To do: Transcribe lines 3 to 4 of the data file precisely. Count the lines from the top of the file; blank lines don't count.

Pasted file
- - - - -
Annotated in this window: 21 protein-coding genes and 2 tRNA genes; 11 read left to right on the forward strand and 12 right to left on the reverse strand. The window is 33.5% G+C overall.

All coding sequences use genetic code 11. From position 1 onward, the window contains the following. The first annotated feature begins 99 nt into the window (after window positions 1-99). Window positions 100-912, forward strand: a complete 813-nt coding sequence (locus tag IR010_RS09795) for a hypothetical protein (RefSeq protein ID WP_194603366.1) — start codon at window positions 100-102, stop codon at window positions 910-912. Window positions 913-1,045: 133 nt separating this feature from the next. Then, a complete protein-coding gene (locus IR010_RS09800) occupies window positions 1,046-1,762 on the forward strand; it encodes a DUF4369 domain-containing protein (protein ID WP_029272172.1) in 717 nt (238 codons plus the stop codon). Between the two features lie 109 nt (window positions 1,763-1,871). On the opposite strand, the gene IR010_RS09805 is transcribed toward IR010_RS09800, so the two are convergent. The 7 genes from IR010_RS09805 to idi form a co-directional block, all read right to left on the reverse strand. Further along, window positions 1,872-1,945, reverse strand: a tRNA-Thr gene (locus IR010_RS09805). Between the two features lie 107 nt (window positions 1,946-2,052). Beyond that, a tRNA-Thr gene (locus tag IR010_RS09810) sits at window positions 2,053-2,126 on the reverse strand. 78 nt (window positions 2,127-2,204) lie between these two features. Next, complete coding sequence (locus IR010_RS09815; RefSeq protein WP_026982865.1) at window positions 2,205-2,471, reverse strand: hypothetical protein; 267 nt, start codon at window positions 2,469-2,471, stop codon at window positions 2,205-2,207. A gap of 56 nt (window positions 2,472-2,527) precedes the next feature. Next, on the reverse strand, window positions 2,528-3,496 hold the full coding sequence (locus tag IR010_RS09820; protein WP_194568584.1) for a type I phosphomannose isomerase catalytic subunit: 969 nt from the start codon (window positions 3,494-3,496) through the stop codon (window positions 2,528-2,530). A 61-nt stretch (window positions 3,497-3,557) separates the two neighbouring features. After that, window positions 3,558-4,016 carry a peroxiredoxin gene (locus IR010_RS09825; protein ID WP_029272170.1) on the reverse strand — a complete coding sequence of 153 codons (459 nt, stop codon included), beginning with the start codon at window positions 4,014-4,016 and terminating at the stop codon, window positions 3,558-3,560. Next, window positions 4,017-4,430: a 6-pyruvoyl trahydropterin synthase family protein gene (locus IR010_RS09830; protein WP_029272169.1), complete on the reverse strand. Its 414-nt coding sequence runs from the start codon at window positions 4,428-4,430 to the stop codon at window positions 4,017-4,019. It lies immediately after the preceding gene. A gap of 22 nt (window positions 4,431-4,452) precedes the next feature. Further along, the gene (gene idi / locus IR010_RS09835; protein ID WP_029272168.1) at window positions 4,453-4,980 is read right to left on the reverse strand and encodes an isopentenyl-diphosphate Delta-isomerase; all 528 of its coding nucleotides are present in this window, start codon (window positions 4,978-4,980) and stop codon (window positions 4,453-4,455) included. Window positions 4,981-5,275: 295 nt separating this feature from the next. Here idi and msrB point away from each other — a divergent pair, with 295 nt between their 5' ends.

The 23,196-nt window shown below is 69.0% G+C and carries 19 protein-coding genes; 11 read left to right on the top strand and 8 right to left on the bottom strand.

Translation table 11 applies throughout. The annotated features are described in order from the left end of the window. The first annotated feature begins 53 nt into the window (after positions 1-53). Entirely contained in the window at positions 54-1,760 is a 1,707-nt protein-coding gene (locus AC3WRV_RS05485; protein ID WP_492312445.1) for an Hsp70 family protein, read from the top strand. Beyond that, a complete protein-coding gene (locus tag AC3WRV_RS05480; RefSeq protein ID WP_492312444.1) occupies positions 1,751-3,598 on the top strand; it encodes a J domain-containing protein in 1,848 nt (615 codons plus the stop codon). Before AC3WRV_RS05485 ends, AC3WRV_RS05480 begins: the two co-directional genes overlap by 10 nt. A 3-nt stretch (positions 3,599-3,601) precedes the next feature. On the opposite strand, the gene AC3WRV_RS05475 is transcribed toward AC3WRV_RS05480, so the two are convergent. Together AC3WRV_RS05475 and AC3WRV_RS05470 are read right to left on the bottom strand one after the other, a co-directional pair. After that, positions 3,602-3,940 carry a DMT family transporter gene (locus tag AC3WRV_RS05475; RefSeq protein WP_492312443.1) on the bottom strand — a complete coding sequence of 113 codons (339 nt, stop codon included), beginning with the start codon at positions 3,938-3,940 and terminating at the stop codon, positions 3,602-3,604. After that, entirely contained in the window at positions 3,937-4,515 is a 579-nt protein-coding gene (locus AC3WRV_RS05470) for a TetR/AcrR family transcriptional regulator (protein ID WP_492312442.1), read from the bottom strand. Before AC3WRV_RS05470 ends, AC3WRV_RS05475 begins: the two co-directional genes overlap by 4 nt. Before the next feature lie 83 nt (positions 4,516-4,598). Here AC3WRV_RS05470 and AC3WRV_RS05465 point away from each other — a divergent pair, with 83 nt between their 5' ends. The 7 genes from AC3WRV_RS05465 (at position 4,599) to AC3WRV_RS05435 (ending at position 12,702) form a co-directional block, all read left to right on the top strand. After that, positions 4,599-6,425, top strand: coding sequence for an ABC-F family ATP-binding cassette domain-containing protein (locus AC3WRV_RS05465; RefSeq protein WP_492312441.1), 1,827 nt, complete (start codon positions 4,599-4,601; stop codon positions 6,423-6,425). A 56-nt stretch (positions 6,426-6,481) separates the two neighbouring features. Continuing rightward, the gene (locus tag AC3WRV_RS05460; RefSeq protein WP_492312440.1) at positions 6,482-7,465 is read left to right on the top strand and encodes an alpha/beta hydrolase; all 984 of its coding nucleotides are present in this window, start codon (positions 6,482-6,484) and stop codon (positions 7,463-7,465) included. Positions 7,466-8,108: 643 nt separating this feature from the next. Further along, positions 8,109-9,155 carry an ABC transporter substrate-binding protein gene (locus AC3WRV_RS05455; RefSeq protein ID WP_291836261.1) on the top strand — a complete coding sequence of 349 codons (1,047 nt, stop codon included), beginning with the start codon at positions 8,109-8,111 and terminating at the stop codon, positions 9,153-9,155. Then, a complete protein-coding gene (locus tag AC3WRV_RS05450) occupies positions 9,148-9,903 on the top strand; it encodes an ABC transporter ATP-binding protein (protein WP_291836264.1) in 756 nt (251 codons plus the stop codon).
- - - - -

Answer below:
The 23,196-nt window shown below is 69.0% G+C and carries 19 protein-coding genes; 11 read left to right on the top strand and 8 right to left on the bottom strand.

Translation table 11 applies throughout. The annotated features are described in order from the left end of the window. The first annotated feature begins 53 nt into the window (after positions 1-53). Entirely contained in the window at positions 54-1,760 is a 1,707-nt protein-coding gene (locus AC3WRV_RS05485; protein ID WP_492312445.1) for an Hsp70 family protein, read from the top strand. Beyond that, a complete protein-coding gene (locus tag AC3WRV_RS05480; RefSeq protein ID WP_492312444.1) occupies positions 1,751-3,598 on the top strand; it encodes a J domain-containing protein in 1,848 nt (615 codons plus the stop codon). Before AC3WRV_RS05485 ends, AC3WRV_RS05480 begins: the two co-directional genes overlap by 10 nt. A 3-nt stretch (positions 3,599-3,601) precedes the next feature. On the opposite strand, the gene AC3WRV_RS05475 is transcribed toward AC3WRV_RS05480, so the two are convergent. Together AC3WRV_RS05475 and AC3WRV_RS05470 are read right to left on the bottom strand one after the other, a co-directional pair. After that, positions 3,602-3,940 carry a DMT family transporter gene (locus tag AC3WRV_RS05475; RefSeq protein WP_492312443.1) on the bottom strand — a complete coding sequence of 113 codons (339 nt, stop codon included), beginning with the start codon at positions 3,938-3,940 and terminating at the stop codon, positions 3,602-3,604. After that, entirely contained in the window at positions 3,937-4,515 is a 579-nt protein-coding gene (locus AC3WRV_RS05470) for a TetR/AcrR family transcriptional regulator (protein ID WP_492312442.1), read from the bottom strand. Before AC3WRV_RS05470 ends, AC3WRV_RS05475 begins: the two co-directional genes overlap by 4 nt. Before the next feature lie 83 nt (positions 4,516-4,598). Here AC3WRV_RS05470 and AC3WRV_RS05465 point away from each other — a divergent pair, with 83 nt between their 5' ends. The 7 genes from AC3WRV_RS05465 (at position 4,599) to AC3WRV_RS05435 (ending at position 12,702) form a co-directional block, all read left to right on the top strand. After that, positions 4,599-6,425, top strand: coding sequence for an ABC-F family ATP-binding cassette domain-containing protein (locus AC3WRV_RS05465; RefSeq protein WP_492312441.1), 1,827 nt, complete (start codon positions 4,599-4,601; stop codon positions 6,423-6,425). A 56-nt stretch (positions 6,426-6,481) separates the two neighbouring features. Continuing rightward, the gene (locus tag AC3WRV_RS05460; RefSeq protein WP_492312440.1) at positions 6,482-7,465 is read left to right on the top strand and encodes an alpha/beta hydrolase; all 984 of its coding nucleotides are present in this window, start codon (positions 6,482-6,484) and stop codon (positions 7,463-7,465) included. Positions 7,466-8,108: 643 nt separating this feature from the next. Further along, positions 8,109-9,155 carry an ABC transporter substrate-binding protein gene (locus AC3WRV_RS05455; RefSeq protein ID WP_291836261.1) on the top strand — a complete coding sequence of 349 codons (1,047 nt, stop codon included), beginning with the start codon at positions 8,109-8,111 and terminating at the stop codon, positions 9,153-9,155. Then, a complete protein-coding gene (locus tag AC3WRV_RS05450) occupies positions 9,148-9,903 on the top strand; it encodes an ABC transporter ATP-binding protein (protein WP_291836264.1) in 756 nt (251 codons plus the stop codon).